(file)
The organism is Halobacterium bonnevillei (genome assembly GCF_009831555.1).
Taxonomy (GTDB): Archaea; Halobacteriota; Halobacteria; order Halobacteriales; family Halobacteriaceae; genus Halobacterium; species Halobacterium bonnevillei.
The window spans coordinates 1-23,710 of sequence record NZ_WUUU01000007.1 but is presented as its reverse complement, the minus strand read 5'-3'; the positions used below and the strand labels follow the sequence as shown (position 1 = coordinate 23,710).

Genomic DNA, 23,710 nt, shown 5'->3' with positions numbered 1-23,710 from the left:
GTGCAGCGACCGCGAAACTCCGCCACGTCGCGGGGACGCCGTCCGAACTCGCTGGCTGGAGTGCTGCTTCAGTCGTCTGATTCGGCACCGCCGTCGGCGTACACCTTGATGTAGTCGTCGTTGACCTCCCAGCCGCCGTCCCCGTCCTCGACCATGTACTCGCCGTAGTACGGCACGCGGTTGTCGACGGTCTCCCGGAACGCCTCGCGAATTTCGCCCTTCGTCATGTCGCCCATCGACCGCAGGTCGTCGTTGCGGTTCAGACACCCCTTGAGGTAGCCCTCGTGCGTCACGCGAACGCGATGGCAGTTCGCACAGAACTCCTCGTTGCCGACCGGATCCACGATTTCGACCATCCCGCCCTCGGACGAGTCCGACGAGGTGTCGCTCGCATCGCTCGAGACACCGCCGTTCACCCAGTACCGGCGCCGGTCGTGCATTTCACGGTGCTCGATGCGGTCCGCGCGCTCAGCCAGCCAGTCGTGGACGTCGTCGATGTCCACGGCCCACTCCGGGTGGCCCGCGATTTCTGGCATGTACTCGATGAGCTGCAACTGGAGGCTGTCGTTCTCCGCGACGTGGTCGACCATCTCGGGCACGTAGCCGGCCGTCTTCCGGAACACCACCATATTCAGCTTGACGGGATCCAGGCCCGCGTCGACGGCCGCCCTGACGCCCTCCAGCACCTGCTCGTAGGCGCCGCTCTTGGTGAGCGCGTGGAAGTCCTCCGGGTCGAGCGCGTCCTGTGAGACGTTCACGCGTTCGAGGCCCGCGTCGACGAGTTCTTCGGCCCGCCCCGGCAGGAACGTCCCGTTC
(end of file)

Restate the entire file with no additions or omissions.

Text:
The organism is Halobacterium bonnevillei (genome assembly GCF_009831555.1).
Taxonomy (GTDB): Archaea; Halobacteriota; Halobacteria; order Halobacteriales; family Halobacteriaceae; genus Halobacterium; species Halobacterium bonnevillei.
The window spans coordinates 1-23,710 of sequence record NZ_WUUU01000007.1 but is presented as its reverse complement, the minus strand read 5'-3'; the positions used below and the strand labels follow the sequence as shown (position 1 = coordinate 23,710).

Genomic DNA, 23,710 nt, shown 5'->3' with positions numbered 1-23,710 from the left:
GTGCAGCGACCGCGAAACTCCGCCACGTCGCGGGGACGCCGTCCGAACTCGCTGGCTGGAGTGCTGCTTCAGTCGTCTGATTCGGCACCGCCGTCGGCGTACACCTTGATGTAGTCGTCGTTGACCTCCCAGCCGCCGTCCCCGTCCTCGACCATGTACTCGCCGTAGTACGGCACGCGGTTGTCGACGGTCTCCCGGAACGCCTCGCGAATTTCGCCCTTCGTCATGTCGCCCATCGACCGCAGGTCGTCGTTGCGGTTCAGACACCCCTTGAGGTAGCCCTCGTGCGTCACGCGAACGCGATGGCAGTTCGCACAGAACTCCTCGTTGCCGACCGGATCCACGATTTCGACCATCCCGCCCTCGGACGAGTCCGACGAGGTGTCGCTCGCATCGCTCGAGACACCGCCGTTCACCCAGTACCGGCGCCGGTCGTGCATTTCACGGTGCTCGATGCGGTCCGCGCGCTCAGCCAGCCAGTCGTGGACGTCGTCGATGTCCACGGCCCACTCCGGGTGGCCCGCGATTTCTGGCATGTACTCGATGAGCTGCAACTGGAGGCTGTCGTTCTCCGCGACGTGGTCGACCATCTCGGGCACGTAGCCGGCCGTCTTCCGGAACACCACCATATTCAGCTTGACGGGATCCAGGCCCGCGTCGACGGCCGCCCTGACGCCCTCCAGCACCTGCTCGTAGGCGCCGCTCTTGGTGAGCGCGTGGAAGTCCTCCGGGTCGAGCGCGTCCTGTGAGACGTTCACGCGTTCGAGGCCCGCGTCGACGAGTTCTTCGGCCCGCCCCGGCAGGAACGTCCCGTTC